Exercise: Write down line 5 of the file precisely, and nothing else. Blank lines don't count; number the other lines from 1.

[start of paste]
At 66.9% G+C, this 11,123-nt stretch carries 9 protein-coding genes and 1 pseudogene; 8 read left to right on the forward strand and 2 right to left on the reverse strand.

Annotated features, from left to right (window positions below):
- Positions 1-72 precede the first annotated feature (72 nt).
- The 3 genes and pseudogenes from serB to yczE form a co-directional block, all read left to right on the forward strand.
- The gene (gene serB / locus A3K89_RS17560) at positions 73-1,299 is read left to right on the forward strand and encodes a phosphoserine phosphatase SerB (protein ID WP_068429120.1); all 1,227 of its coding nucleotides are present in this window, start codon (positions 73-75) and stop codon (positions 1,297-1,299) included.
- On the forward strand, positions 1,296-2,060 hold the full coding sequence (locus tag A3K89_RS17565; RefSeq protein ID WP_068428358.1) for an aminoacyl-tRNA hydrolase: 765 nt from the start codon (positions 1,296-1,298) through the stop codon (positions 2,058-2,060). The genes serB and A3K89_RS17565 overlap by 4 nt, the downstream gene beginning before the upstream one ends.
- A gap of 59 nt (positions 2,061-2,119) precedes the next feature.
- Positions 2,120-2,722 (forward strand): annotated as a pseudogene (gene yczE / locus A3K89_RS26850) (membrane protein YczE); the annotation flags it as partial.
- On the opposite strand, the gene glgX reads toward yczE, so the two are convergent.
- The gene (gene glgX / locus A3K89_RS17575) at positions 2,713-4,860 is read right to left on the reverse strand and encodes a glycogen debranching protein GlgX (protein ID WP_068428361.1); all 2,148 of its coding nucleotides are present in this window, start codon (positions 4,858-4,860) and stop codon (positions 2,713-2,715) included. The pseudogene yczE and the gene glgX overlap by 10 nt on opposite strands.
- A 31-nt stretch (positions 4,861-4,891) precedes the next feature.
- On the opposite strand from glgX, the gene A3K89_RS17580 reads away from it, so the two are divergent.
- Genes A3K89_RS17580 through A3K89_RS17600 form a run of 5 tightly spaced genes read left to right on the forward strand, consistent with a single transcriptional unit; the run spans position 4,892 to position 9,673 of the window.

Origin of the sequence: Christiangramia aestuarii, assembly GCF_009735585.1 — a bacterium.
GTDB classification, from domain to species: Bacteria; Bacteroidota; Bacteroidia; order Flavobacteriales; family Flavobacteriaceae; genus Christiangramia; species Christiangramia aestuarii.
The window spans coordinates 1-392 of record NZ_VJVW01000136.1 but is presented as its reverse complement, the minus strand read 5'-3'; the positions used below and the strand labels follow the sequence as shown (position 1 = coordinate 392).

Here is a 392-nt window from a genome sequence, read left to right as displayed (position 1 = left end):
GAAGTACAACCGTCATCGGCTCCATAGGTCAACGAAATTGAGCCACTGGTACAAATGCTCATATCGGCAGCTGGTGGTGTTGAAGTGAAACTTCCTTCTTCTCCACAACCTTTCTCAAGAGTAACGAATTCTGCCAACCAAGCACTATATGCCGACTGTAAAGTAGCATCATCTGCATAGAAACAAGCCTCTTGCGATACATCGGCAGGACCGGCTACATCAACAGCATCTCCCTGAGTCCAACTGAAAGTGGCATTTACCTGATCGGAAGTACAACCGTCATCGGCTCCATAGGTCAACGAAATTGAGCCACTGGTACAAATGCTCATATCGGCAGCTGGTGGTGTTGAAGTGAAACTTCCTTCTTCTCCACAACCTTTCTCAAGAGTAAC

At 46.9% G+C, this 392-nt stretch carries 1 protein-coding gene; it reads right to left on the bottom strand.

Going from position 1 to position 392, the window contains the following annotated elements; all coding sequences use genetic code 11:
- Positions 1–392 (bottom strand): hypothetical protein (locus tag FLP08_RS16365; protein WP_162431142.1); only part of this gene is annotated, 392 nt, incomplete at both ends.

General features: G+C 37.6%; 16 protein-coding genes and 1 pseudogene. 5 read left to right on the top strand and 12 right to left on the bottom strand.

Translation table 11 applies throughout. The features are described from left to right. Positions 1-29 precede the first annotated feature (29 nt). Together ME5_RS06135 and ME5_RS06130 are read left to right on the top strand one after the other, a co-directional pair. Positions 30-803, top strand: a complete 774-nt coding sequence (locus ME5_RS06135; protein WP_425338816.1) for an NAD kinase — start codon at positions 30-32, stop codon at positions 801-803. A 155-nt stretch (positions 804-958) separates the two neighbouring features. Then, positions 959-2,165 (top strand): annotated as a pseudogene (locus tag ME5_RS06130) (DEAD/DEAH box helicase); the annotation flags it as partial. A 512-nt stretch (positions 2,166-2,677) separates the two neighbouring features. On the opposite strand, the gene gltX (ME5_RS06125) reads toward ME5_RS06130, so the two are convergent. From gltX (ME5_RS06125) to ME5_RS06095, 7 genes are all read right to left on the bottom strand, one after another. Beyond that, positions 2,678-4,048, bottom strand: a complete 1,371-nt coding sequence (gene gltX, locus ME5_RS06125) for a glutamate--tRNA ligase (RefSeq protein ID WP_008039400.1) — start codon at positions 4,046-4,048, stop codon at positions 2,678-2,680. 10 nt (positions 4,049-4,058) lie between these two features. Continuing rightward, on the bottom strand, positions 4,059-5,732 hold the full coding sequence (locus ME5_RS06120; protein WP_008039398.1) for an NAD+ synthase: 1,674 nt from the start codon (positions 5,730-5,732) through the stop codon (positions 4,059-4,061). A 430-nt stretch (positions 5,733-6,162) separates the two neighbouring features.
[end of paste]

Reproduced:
- The gene (gene serB / locus A3K89_RS17560) at positions 73-1,299 is read left to right on the forward strand and encodes a phosphoserine phosphatase SerB (protein ID WP_068429120.1); all 1,227 of its coding nucleotides are present in this window, start codon (positions 73-75) and stop codon (positions 1,297-1,299) included.